all social science disciplines generate methodologies, tools and techniques
that may be applied in the context of space, spacetime and place analyses.
Seeking Explanation
In general a SISS approach to conducting research is firmly embedded
in the scientific paradigm. In that context, as discussed by Amedeo et al.
(2009), the research process is essentially about generating information
to further our understanding about phenomena, events and situations to
explain why, where, when and how those things occur. Explanation is thus
a fundamental objective in undertaking research using the scientific mode
of enquiry. Explanation is required for knowledge advancement (learning),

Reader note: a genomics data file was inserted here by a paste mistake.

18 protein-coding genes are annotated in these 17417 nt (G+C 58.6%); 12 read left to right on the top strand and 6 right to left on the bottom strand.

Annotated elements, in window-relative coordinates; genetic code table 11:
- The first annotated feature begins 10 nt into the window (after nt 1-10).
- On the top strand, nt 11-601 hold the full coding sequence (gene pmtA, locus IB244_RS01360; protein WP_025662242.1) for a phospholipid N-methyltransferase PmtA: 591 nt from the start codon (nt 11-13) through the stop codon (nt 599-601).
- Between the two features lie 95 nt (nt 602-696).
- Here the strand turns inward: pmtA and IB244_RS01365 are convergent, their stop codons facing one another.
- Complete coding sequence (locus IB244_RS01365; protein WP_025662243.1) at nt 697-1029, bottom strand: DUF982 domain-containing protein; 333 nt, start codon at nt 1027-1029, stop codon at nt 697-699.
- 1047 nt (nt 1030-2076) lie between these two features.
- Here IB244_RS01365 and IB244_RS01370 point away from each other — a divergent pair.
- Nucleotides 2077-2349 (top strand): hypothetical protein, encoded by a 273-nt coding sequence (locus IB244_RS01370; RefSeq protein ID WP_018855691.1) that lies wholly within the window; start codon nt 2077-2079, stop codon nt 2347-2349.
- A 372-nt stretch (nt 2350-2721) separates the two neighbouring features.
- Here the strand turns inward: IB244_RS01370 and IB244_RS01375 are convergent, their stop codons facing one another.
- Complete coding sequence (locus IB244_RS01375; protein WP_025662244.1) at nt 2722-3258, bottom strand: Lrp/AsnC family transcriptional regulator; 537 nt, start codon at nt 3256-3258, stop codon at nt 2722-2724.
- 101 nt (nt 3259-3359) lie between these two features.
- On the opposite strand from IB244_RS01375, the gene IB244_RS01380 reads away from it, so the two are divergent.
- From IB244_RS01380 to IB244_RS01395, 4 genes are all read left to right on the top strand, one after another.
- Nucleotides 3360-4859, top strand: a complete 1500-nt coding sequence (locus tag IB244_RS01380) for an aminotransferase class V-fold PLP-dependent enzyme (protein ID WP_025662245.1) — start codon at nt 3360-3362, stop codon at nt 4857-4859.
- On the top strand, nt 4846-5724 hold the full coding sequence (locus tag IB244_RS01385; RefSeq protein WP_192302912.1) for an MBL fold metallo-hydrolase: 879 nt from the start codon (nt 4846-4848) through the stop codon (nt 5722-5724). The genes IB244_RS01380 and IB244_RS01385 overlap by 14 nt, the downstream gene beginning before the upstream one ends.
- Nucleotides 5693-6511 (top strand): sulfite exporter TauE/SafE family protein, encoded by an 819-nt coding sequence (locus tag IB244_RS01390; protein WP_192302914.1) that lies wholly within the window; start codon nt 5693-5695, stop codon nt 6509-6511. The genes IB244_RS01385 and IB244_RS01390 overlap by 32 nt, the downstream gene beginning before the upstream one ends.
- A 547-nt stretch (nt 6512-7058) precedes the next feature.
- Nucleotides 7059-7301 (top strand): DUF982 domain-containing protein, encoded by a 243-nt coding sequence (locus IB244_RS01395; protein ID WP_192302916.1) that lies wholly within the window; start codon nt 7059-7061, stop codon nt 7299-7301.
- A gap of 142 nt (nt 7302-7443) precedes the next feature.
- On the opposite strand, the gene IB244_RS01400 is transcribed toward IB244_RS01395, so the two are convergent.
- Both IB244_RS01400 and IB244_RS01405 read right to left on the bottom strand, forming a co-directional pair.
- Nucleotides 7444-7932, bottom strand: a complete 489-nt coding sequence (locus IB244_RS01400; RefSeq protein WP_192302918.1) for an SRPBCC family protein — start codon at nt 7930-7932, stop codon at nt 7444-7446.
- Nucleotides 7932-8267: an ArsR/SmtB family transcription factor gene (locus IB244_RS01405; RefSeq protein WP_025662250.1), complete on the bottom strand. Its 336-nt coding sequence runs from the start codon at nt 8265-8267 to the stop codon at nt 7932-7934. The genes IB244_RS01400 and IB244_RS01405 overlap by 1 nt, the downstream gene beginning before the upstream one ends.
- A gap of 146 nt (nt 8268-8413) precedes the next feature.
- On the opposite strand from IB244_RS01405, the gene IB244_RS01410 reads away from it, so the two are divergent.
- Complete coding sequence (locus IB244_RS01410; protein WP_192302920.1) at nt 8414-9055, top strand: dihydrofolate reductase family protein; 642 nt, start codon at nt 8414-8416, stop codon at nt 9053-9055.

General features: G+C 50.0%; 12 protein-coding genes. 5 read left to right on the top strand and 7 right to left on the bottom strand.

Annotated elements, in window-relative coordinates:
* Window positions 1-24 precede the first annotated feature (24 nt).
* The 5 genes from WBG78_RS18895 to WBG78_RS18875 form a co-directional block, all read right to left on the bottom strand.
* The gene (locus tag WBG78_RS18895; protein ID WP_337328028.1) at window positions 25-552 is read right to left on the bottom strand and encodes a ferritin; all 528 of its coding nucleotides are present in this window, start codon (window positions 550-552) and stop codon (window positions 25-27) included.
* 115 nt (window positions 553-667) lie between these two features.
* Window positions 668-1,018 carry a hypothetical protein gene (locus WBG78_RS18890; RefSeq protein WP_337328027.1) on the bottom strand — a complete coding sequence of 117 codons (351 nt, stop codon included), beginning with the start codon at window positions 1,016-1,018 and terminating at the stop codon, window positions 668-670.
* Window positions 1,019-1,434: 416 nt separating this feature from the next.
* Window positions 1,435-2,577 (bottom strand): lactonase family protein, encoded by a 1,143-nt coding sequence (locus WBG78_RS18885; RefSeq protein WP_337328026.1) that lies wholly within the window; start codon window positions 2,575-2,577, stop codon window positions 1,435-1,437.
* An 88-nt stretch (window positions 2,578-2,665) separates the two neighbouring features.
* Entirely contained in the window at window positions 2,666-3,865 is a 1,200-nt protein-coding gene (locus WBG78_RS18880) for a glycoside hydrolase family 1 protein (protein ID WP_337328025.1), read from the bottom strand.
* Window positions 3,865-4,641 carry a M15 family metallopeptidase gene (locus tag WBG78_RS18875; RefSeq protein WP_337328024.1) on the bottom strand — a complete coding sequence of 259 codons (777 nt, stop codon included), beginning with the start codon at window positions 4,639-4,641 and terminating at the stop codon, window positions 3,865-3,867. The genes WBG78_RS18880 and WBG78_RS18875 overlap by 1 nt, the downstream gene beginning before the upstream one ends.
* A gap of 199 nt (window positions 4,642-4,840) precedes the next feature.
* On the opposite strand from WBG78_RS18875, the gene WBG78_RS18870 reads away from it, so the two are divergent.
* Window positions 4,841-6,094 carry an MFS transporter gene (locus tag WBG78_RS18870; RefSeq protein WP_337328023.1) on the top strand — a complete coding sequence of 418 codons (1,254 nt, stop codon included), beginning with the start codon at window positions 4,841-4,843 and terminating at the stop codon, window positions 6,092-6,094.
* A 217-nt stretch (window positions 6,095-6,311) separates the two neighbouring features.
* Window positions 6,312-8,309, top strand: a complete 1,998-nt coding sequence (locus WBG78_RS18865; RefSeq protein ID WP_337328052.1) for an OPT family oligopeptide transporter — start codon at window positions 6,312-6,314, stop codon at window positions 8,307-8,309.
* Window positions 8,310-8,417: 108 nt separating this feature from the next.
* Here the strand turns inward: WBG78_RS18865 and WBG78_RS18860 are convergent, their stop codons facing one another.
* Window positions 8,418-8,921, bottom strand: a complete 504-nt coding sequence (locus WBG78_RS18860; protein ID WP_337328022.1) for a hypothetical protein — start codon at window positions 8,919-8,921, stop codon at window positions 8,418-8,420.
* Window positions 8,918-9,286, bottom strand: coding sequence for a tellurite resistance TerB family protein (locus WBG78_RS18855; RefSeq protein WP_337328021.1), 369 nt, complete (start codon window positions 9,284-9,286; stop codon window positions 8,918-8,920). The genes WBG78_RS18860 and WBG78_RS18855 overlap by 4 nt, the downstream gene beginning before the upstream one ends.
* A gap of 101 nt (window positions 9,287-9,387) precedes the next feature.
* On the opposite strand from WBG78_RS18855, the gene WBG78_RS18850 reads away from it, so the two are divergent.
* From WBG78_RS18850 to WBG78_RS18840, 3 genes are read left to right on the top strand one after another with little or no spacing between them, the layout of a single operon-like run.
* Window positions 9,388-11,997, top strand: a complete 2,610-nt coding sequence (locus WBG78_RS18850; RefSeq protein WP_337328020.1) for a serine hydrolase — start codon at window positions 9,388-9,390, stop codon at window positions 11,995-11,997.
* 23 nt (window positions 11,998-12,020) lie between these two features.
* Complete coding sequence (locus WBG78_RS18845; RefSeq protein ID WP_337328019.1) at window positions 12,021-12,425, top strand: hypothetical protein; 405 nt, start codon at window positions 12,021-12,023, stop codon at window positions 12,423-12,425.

it is a base for constructive thinking, and it is used for knowledge accumulation. Furthermore, the objective may be to make predictions from
the current and past data about future states relating to the things being
investigated.
In taking a SISS approach to conducting research, space becomes a
crucial factor in seeking explanation through modelling to test theories.
However, Goodchild and Janelle (2004b) remind us that: it is not at all
clear that space can actually explain, or whether the spatial concepts that
appear in a spatially explicit theory are not merely surrogates for something else (p. 10). This is an important point and was emphasized long ago
by authors such as geographer David Harvey (1969).
Using Models to Test Theories
In the pursuit of explanation, fundamental to undertaking research in